Smart phones now enable us to not just communicate by voice; we can now send video and photos instantly back to the command and control center for quick assessment. I-pads and similar tablets allow the field observer to write quick reports while documenting in photos and video the situation.

During this phase, it is important to monitor social media: Facebook, twitter and YouTube channels to see what is coming in from various other sources and when needed correct mis-information. Although command and control under the NIMS way of business finds it foreign to engage such technology as a rule the social media platforms are valuable resources for intel, other site observers and can be used to shape the messages that are going out instanteously.

It is important at this stage to do the best situation assessment possible to ensure that when briefing executives, administrators and management that you have as complete an understanding of the situation as possible.

Although many organizations tend to take a standardized and even a blanket approach to communications at this stage, we suggest that careful thought be given to the chains of command, the audiences and the priority in which information is shared. The last thing that you want your university president to do is hear about a crisis situation on the main stream or social media before you have informed her.

Informing and giving notice to your local law enforcement and first responders, campus security and other officials in the call down list calls for as much clarity and completeness as possible when assessing the situation.

All your audiences, including the traditional media, will understand if you have to make corrections in the opening hours of the crisis, however when informing the various required audiences state clearly what can be verified and what can’t. Use social media as another intel source and gather as much information as possible as quickly as you can.

Next: Communicating the response

www.ldarrylarmstrong.com

How to Create a Crisis: Why do you suppose the DHS needs 1 Billion Bullets?

Why do you suppose the DHS needs 1 Billion Bullets?

For an administration that was going to be the most “open and transparent” of any to come to Washington, the current White House and the Department of Homeland Security Secretary have chosen to create yet another crisis.

Never missing the opportunity to “pass up” a good crisis, as former Chief of Staff Rahm Emmanuel was known to say, the DHS Secretary refuses to answer to Congress why they are purchasing bullets, guns and armored vehicles.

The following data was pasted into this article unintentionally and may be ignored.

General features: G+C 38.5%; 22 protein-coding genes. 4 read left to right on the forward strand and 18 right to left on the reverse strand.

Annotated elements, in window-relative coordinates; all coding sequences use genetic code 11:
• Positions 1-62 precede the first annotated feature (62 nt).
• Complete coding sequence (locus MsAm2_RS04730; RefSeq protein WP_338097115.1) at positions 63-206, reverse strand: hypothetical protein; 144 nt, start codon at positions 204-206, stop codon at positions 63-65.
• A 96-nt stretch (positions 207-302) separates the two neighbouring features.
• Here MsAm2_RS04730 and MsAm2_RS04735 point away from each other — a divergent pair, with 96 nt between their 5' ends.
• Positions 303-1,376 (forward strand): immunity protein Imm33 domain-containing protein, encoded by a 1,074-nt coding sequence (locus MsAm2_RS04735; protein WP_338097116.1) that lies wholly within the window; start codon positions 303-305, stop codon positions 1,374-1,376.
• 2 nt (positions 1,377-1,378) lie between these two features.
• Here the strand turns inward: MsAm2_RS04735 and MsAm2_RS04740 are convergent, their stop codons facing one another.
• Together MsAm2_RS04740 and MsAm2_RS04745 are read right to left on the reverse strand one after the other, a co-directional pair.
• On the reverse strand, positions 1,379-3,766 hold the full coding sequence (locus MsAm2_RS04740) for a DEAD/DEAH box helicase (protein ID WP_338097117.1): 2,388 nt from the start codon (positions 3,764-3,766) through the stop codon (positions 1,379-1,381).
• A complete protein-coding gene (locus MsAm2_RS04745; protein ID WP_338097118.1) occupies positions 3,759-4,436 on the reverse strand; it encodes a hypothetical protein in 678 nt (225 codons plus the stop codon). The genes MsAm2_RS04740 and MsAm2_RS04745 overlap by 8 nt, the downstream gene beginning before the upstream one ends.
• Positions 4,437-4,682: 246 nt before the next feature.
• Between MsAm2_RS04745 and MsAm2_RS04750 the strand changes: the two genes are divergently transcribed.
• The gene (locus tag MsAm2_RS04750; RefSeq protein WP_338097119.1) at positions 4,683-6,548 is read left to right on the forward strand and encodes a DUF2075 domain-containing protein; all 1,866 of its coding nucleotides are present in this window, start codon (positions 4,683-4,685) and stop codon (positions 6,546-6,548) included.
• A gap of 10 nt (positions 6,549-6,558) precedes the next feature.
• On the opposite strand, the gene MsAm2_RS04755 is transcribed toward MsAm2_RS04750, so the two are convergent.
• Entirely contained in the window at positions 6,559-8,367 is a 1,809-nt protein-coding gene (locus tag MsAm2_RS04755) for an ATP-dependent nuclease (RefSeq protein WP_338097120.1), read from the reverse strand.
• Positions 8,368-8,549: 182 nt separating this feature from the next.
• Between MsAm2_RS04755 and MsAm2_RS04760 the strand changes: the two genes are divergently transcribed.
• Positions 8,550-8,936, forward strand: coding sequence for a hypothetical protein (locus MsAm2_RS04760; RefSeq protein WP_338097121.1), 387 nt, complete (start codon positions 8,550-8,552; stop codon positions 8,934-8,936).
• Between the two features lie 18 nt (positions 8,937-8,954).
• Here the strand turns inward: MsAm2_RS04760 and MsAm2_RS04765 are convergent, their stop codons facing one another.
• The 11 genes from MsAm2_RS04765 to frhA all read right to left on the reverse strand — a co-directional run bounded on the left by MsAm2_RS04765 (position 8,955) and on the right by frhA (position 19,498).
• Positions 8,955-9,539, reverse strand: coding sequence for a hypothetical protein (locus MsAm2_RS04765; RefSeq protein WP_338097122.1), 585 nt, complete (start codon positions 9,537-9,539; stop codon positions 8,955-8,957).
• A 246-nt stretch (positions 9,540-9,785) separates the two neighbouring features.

While most of us try to avoid crisis or try to learn how to handle them better this administration seemingly strives to create as many as possible.

Universities and colleges should be giving thought to this issue and the ramifications on their campus from those activists who see this as an issue.

You can read more about the DHS refusal at:

http://www.infowars.com/big-sis-refuses-to-answer-congress-on-ammo-purchases/

Mind-mapping crisis messages – Learn to do it NOW!

Mind-mapping crisis messages – Learn to do it NOW!

This is a series of articles that will help you understand mind mapping crisis messages. This process when done appropriately and successfully will ensure you will succeed.

Article 1 in this series – Mind-mapping crisis messages – Learn to do it NOW!

Do you know what you will say when:

¡  You have an active shooter on campus

¡  How about 3-hours into the incident?

¡  A gas line leak causes you to evacuate a dorm

¡  A flood watch is issued and flooding appears imminent

¡  When power fails and an all out effort to restore power is delayed by a strike

¡  When a student is raped, kidnapped, or simply disappears into the night

¡  When workplace violence hits your organization

A crisis grows, changes, and often deepens over time. Like all things in life – a crisis has a starting point, a middle phase and an ending. What you choose to say, who you will talk with and how you will reach them in these days of social media will change at every stage of the crisis.

Some of the worst mistakes are made by crisis communicators because they try to create the messages in the heat of the moment. Ineffective and hurried communications create major blunders and failures.

Simply, when the stuff hits the fan, stress levels are running to the extreme, managers and executives, administrators and supervisors are all uptight and tense, everybody wants to approve and contribute to the messages and if you are the crisis communicator you know you have an incredible feat at hand.

Over the next few blogs we will look at the seven stages of a crisis and how you can use a technique known a mind mapping messages at every stage from the early stages of warning, to assessing the risk, to responding, resolving and recovering.

If you take the time to learn the technique in advance you can create clear, concise mind maps that will help you at every one of the seven stages.

Here are the seven stages we will discuss and help you understand:

¡  1. The advance warning and/or advance intel stage

¡  2. Situation assessment – the stage where you assess pros/cons, good/bad/ugly

¡  3. Communicating the response – how to communicate and to whom

¡  4. Operational management – handling the operations to survive

¡  5. Resolution and path forward prevention – resolving and moving forward to continuity

¡  6. Business continuity – recovery – ensuring a recovery and ensuring continuous movement forward

¡  7. Lessons learned  – recalibrations – learning from what went right, what went wrong, the deltas needed and how best to recalibrate and be resilient

We will explain each stage over the next few blogs.

www.ldarrylarmstrong.com